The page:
Monthly Archives

June 2010

Health and Nutrition, Uncategorized

Easy, Natural Mosquito Bite Remedy

image source: bareoaks.ca

One thing that really gets in the way of enjoying summer is these ugly guys. If you’re anything like me, you get your blood sucked and then suddenly you’ve got a big, swollen, itchy red welt. If not, then you have mosquito superpowers and I’m infinitely envious of you. For those of you that get terrible welts, I’ve discovered a really easy solution that works for me every time, way better than any after-bite ever did, and it’s pretty much the easiest, cost-friendly choice.

It’s this simple – take an ice cube and press it against the swollen area for a couple of minutes. If you’re still itchy, do it a bit longer. That’s it! If you don’t like ice water dripping all over you, you can seal the ice in a baggy, but come on, it’s summer time. Ice water is amazing.
So before you go reaching for the chemicals, give this a try, and hopefully it works as well for you as it does for me! 🙂
travel and restaurants

Vegan On the Road

A position that I will always maintain is how easy it is to be vegan. There are times, however, when extra planning is necessary, like when you’re on the road and/or staying in hotels. As a vegan, you can’t just pull up to the nearest fast food chain when hunger strikes, and many restaurants aren’t skilled with handling diverse dietary needs. Here’s my advice for dealing with these situations, and making sure that you stay satiated for the entire trip.


For the duration of this article, I’m assuming that you won’t have access to a microwave or any cookware, or fancy gadgets – though if you have things like a juicer or a portable blender, that will make your travel experience even easier and more fun. You should have basic cutlery, a plate, bowl and something to cut on, and if you don’t have a fridge, then it’s important to have a cooler, unless you plan on buying food fresh every day. If you’re in a hotel, you’ll either have a fridge, or access to ice, as well as a bathroom sink where you’ll clean your dishes.

The first and most crucial thing you need to do is find all of the vegan-friendly restaurants and health food stores in the area. You’ll be frequenting these places a lot, depending on how long you’ll be away from home. One of the best resources for this is happycow.net – just enter in your location and it’ll give you a list of all relevant restaurants/health food stores in the area. Some places will have fantastic selection, and other places, not so much.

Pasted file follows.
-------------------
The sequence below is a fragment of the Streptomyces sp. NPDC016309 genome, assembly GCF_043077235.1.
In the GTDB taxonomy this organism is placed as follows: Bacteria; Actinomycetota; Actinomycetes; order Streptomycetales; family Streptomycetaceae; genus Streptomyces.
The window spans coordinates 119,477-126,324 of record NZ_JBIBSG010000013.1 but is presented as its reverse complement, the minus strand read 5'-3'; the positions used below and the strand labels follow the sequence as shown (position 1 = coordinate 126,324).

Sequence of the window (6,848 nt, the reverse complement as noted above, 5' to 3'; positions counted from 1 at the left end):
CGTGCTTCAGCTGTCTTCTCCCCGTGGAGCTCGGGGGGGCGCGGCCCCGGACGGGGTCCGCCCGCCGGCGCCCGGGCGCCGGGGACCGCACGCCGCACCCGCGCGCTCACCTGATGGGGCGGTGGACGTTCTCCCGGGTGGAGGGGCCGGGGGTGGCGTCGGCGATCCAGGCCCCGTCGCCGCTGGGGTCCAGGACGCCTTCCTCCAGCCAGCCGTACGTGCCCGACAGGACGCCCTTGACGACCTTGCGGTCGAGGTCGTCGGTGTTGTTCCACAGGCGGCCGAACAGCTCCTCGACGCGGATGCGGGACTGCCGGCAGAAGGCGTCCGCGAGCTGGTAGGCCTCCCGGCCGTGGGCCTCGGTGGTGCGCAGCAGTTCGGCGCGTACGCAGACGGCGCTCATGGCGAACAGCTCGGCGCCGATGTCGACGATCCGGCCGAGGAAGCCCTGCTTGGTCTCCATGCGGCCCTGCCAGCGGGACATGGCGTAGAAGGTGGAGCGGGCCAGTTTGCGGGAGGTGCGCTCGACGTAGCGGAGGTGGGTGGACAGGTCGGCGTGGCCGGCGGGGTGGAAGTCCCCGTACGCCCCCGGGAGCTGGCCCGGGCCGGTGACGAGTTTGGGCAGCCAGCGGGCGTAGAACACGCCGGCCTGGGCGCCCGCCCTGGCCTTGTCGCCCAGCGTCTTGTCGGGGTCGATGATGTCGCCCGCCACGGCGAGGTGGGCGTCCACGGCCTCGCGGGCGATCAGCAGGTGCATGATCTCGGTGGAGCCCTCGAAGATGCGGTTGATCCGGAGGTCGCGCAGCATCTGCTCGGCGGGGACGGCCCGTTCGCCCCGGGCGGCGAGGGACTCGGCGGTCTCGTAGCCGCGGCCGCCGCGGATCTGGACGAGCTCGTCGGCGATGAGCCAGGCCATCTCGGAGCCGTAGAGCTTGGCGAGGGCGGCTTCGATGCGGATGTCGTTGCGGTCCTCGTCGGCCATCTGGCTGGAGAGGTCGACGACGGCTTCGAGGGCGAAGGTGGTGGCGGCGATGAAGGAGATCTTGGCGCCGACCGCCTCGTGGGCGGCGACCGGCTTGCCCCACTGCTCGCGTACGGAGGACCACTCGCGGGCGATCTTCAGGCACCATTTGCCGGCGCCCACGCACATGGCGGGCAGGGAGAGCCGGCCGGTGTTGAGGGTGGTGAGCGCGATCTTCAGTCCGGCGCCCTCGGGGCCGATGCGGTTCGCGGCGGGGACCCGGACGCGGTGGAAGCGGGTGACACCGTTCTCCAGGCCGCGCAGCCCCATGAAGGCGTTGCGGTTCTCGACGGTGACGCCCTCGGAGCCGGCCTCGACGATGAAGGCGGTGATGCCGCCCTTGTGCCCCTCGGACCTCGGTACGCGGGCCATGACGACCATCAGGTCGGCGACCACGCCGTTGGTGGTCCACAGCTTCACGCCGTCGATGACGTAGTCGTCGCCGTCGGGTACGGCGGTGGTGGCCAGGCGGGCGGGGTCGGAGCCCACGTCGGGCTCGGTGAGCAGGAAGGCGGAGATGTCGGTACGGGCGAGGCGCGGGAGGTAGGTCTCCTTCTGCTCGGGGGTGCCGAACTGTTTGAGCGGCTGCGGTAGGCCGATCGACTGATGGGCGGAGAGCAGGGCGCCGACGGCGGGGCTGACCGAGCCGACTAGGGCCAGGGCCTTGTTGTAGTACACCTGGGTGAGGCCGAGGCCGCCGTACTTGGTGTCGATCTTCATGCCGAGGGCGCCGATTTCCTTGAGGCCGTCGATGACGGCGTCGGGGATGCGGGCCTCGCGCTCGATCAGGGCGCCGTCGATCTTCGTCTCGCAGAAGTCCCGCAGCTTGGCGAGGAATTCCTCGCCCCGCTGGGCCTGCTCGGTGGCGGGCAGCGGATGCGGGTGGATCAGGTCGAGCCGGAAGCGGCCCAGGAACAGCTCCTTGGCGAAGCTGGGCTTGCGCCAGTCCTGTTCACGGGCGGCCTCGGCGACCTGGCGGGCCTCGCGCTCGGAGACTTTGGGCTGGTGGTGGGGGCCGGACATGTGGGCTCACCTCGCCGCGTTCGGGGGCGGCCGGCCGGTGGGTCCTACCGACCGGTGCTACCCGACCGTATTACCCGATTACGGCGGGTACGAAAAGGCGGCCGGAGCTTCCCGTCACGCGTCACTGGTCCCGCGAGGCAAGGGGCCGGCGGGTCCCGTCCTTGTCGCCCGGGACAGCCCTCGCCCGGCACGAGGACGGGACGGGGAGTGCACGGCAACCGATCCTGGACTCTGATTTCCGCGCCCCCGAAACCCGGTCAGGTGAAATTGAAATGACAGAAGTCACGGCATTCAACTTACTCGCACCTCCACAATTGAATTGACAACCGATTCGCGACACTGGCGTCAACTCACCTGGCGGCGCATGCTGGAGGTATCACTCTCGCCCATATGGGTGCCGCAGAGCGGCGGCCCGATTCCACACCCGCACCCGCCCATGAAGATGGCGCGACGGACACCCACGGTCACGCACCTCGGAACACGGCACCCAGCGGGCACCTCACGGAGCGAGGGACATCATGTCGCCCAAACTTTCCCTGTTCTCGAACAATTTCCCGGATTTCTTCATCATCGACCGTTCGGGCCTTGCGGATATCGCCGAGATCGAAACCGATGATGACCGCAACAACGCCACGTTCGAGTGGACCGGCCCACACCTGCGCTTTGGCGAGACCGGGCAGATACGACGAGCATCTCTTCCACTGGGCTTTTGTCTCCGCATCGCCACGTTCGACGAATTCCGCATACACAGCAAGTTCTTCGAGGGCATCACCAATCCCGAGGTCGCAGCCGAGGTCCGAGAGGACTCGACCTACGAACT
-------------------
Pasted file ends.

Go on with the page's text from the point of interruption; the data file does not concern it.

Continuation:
Health food stores are great, and are your best bet for finding healthy snacks as well as fresh food from a deli. Not all health food stores have a deli, but many do, and you can get sandwiches, salads, and even soups and stews. Some health food stores make smoothies and fresh juice, which is great. You might need to call a few stores just to see what they offer, because not all offer pre-made food.


You’ll either have tons of options for restaurants, or very few, depending on where you are. When in doubt, always go ethnic. Chinese food is generally greasy, but you’ll certainly find something vegan if you’re in a pinch. Indian and Japanese restaurants always have vegan options as well. And don’t forget about pizza! Most pizza places will make you a veggie-filled, cheese-free pizza, and what’s easier than take-out when you’re on the road? Ethnic food and pizza aside, I generally avoid most restaurant chains or any place that has ‘grill’ or ‘steakhouse’ in the title. Search out the trendier, hip restaurants and you’re bound to find at least one vegan option on the menu. A good amount of restaurants put their menus online, so a quick google search will help you see if a particular restaurant is going to be accommodating or not.


If you happen to be in a teeny place that doesn’t even have a health food store, and minimal restaurant options, you’re going to need to utilize a lot more of your latent vegan-ninja skills. The supermarket will be your haven, or a farmer’s market if there happens to be one.


Breakfast is the easiest meal to prepare when you’re out on the road. Even if you’re in a tiny town, there’s always fruit. Fruit is not only delicious and easy to digest, but it generally travels well. Fruit is, quite simply, nature’s ‘fast food’ – it doesn’t get much easier than peeling a couple of bananas and munching on an apple. What fruit is available to you depends on the season, but you’ll always find something – just remember to consume enough fruit to get you through the morning! One banana is about 100 calories, and an apple is about 50. In order to consume sufficient calories, make sure you eat lots of fruit, or drink a glass of soy/nut/seed/rice milk and/or a small handful of nuts and seeds.


If you get bored of eating fruit for breakfast, one fun way to switch it up is to make ‘fruit cereal’, something I enjoy often. Just chop up 2 or 3 different kinds of fruit, combine in a decent-sized bowl, and pour ‘milk’ over it! For whatever reason, eating fruit in a bowl with a spoon is just so enjoyable. If you happen to have access to berries, that will make fruit cereal even easier. I like sprinkling pumpkin seeds in my fruit cereal just for a different texture.